Tuesday, March 2, 2010

Chat No. 3

Our third chat was perhaps the most stimulating for me, thus far. It seemed all the participants were very enthusiastic and filled with a passion for reducing stigma and getting the word out about using social media for activism in this area. I was just thrilled to be a part of the chat, let alone an organizer.

We started off the chat with a topic raised by @petequily and discussing celebrities who raise awareness and help to reduce stigma by discussing their own personal struggles. The conversation easily picked up from there:

@susanmees @petequily I love the idea of personalities with mental health being more visable. Let's do away with the mental health stigma. #mhsm

@mhsmchat Can we give a salute to those we know (celebrities) on twitter and elsewhere, who are helping to stomp out stigma with social media? #mhsm

@stephintoronto @susanmees @petequily big campaign in canada being put on by @endstigma getting celebs & famous cdns to talk about #mentalhealth #mhsm

@NAMIMass Can your avg person relate/learn abt mental illness from a celeb? #mhsm

@susanmees @NAMIMass I think seeing a celeb speak out helps erase stigma. A lot of folks need the support of knowing others feel similarly. #mhsm

@stephintoronto ending stigma about #mentalhealth starts w me,not a celeb.tangible,real,life,i am now an advocate #mhsm @petequily @MHSMchat @susanmees

@perthtones @mhsmchat #mhsm Celebs speaking of #mentalhealth can help, but many see it as attention seeking - we need cultural change to end stigma:)

From this point the conversation shifted to discussing how we can get involved now and work to end the stigma that far too many dealing with mental health issues contend with. It was very inspirational and a conversation full of great ideas.

One idea taken from the chat was to transform #mentalhealthmonday into a day where we can speak out about how mental health issues have touched our lives personally, sharing with the world so that others know it can affect any of us, that no one is protected from it, it is just part of human health.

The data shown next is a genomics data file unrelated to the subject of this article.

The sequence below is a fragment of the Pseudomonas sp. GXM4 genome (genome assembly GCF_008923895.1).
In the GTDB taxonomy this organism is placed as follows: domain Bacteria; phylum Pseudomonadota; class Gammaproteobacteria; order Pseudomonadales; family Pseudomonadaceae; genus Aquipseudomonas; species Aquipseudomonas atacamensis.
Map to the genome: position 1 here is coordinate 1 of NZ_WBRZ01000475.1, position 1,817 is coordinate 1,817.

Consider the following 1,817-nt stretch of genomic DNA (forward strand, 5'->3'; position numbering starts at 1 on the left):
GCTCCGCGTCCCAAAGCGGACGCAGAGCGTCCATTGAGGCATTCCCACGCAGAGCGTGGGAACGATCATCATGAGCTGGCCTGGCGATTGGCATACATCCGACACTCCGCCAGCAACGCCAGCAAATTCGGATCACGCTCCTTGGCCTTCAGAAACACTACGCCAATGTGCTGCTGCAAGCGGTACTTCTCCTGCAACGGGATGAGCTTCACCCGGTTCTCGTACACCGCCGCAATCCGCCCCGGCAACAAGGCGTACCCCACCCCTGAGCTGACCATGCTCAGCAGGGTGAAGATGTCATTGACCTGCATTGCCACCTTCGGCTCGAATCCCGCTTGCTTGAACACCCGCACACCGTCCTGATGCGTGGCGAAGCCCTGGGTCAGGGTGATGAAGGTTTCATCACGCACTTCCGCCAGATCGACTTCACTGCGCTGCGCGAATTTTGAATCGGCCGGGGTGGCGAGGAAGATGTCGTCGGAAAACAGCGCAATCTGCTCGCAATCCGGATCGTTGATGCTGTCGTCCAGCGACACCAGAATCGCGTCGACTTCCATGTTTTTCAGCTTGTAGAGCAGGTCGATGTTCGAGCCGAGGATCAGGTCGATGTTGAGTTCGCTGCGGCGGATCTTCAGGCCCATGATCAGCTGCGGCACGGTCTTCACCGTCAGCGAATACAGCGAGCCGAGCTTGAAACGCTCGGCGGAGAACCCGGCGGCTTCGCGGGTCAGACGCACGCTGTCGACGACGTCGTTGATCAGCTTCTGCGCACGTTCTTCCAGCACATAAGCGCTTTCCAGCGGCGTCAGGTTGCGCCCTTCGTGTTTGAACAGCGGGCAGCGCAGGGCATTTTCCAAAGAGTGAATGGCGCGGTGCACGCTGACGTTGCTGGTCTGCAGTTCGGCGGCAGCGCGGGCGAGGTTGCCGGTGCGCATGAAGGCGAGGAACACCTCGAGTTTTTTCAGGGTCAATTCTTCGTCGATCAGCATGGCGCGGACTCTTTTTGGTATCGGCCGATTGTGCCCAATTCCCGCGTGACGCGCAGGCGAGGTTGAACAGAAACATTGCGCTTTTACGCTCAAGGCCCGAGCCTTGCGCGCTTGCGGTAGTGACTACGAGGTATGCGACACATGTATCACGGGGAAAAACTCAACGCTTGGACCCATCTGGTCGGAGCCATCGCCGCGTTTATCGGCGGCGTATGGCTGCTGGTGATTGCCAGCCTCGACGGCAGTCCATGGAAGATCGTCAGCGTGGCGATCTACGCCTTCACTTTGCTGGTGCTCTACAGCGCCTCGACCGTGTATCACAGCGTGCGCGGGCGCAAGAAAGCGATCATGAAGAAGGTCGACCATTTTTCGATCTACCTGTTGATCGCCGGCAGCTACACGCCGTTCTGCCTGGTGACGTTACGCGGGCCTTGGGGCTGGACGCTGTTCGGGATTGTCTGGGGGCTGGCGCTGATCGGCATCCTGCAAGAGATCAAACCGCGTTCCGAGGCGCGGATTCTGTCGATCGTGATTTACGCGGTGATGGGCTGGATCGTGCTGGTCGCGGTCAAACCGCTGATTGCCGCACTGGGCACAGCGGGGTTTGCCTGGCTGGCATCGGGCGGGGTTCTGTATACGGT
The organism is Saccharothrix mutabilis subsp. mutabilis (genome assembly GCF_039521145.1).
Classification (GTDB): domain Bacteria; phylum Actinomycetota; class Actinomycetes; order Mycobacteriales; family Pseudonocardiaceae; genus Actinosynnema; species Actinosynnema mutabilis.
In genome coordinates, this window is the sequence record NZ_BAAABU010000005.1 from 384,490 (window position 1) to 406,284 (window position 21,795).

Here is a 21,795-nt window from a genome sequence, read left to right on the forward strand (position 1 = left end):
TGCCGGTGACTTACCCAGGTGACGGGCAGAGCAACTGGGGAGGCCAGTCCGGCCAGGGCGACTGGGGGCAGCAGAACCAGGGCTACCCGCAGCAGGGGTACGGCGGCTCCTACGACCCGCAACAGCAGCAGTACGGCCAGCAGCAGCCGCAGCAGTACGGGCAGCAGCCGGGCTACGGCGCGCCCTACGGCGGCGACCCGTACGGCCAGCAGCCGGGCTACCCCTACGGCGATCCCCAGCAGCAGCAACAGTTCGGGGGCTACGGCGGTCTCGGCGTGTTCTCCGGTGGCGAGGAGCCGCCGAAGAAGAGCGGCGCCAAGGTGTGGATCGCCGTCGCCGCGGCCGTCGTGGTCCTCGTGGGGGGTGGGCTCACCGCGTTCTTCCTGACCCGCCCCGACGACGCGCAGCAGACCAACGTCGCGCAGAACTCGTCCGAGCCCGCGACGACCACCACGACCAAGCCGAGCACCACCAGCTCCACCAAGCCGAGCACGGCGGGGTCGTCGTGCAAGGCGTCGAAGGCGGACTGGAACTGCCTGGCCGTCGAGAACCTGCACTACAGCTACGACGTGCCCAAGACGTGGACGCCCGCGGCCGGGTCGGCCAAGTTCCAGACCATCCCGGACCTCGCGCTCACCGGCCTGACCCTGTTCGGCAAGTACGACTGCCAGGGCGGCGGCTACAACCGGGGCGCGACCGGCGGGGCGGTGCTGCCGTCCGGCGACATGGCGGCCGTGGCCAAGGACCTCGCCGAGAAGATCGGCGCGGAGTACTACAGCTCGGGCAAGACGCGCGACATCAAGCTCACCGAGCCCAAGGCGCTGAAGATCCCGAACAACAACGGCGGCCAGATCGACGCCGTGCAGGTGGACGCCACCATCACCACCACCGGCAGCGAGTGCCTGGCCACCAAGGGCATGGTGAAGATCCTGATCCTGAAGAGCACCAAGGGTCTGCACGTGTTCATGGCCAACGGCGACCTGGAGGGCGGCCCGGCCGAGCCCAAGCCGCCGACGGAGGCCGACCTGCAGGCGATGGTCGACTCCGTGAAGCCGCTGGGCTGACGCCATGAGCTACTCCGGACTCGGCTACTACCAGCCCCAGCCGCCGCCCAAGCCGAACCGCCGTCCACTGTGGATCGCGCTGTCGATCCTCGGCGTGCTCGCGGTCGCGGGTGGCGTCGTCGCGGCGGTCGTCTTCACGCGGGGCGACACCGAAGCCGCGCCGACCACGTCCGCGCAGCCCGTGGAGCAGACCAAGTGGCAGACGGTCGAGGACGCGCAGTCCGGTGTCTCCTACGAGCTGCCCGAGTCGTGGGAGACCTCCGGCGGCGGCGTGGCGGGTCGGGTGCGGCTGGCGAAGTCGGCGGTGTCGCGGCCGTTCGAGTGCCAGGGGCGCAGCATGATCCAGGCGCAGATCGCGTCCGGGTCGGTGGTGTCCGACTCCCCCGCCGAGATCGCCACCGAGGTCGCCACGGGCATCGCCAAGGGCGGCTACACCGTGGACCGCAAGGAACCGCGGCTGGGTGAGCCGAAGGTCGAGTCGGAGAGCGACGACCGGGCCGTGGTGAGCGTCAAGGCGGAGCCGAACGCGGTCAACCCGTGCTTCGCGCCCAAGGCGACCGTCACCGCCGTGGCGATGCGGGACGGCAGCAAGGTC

This past Monday I spoke out about different ways mental health issues have touched my life, sending tweets out about how many in my family have been affected, how I have been diagnosed with different mental health issues such as major depressive disorder and general anxiety disorder. I spoke out about putting an end to stigma and many others joined in, although perhaps not quite as many as I hoped. I plan to continue this movement with #mentalhealthmonday as a way to recognize people who work hard to end stigma and help others with mental health issues as well as a way to share our own personal experiences.

The trends for the use of the hashtag for #mhsm has shown that more people are adding it to their tweets and bringing attention to the chat. I am extremely pleased by this. Unfortunately, I am not savvy in the metrics and analysis of this kind of data, so if you know of some good tools or sites that can help with this, please share! I use hashtags.org to get a glimpse of what is going on, but I am willing to bet there are other sources for this kind of information or perhaps ways to better use this one that can give a better big picture.

You can see all the tweets from MHSM Chat No. 3 on TwapperKeeper.com; just search for #mhsm! I am open for collaboration so please feel free to contact me either here on the blog, through twitter or at the MHSM email address: mhsmchat@gmail.com.


Rachel Boldman said...

Hi there! I just found out about this chat! I would love to participate in the future. I am about to start my last 2 semesters of internship for my Master of Science in Mental Health Counseling, and I blog often about my experience with postpartum depression.


AmyK said...

I look forward to your participation in the next #mhsm chat! I also look forward to checking out your blog. Thanks so much for leaving a comment!

Cheryl Branche said...

For: Encyclopedia Project

Contact: Dr. Cheryl Louise Branche, 718-797-0520, Cheryl.branche@yahoo.com

Retired Doctor Reads World Book Encyclopedia to Heighten Awareness of Capacity of People with Mental Illness

Brooklyn , June 18, 2010—Dr. Cheryl Louise Branche, a retired general practitioner, is reading the World Book Encyclopedia from A to Z to bring attention to the stigma associated with mental illness and to increase awareness of the capacities of those with mental illness. Since October, 2008, she has been found reading the encyclopedia at the Pacific Branch of the Brooklyn Public Library, where she reads from one to two hours per day.

People with mental illness face many obstacles related to the stigma in American society. Their capacities to perform are questioned. This projects show that with perseverance, commitment and determination anything can be achieved. By reading one hour daily, the large project of reading a complete set of the World Book Encyclopedia can be achieved. While it is estimated to take six years to complete, it is already into the second year.

Dor. Branche retired in 2000 after practicing general practice in New Zealand and after being diagnosed with schizoaffective disorder, a form of bipolar disease. She began the project in 2008.

More information is available from Dr. Cheryl Branche at 334 Bergen Street Brooklyn , New York 11217 , 718-797-0520, Cheryl.branche@yahoo.com